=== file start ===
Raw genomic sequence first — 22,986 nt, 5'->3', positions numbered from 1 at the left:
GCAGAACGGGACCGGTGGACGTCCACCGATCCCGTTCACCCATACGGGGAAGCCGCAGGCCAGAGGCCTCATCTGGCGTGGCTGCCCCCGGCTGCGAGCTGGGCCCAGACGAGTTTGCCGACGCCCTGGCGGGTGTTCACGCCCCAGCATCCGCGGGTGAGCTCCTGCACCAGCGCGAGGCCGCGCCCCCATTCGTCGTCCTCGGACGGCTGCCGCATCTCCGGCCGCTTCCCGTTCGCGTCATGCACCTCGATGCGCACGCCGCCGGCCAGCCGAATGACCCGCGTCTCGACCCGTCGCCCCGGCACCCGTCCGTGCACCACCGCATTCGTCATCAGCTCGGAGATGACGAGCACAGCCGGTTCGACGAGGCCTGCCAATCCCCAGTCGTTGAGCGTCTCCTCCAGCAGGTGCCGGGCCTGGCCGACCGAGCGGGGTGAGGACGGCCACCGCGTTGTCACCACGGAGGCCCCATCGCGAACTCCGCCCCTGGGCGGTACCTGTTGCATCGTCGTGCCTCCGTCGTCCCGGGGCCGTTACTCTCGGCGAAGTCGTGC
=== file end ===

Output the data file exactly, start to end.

Raw genomic sequence first — 22,986 nt, 5'->3', positions numbered from 1 at the left:
GCAGAACGGGACCGGTGGACGTCCACCGATCCCGTTCACCCATACGGGGAAGCCGCAGGCCAGAGGCCTCATCTGGCGTGGCTGCCCCCGGCTGCGAGCTGGGCCCAGACGAGTTTGCCGACGCCCTGGCGGGTGTTCACGCCCCAGCATCCGCGGGTGAGCTCCTGCACCAGCGCGAGGCCGCGCCCCCATTCGTCGTCCTCGGACGGCTGCCGCATCTCCGGCCGCTTCCCGTTCGCGTCATGCACCTCGATGCGCACGCCGCCGGCCAGCCGAATGACCCGCGTCTCGACCCGTCGCCCCGGCACCCGTCCGTGCACCACCGCATTCGTCATCAGCTCGGAGATGACGAGCACAGCCGGTTCGACGAGGCCTGCCAATCCCCAGTCGTTGAGCGTCTCCTCCAGCAGGTGCCGGGCCTGGCCGACCGAGCGGGGTGAGGACGGCCACCGCGTTGTCACCACGGAGGCCCCATCGCGAACTCCGCCCCTGGGCGGTACCTGTTGCATCGTCGTGCCTCCGTCGTCCCGGGGCCGTTACTCTCGGCGAAGTCGTGC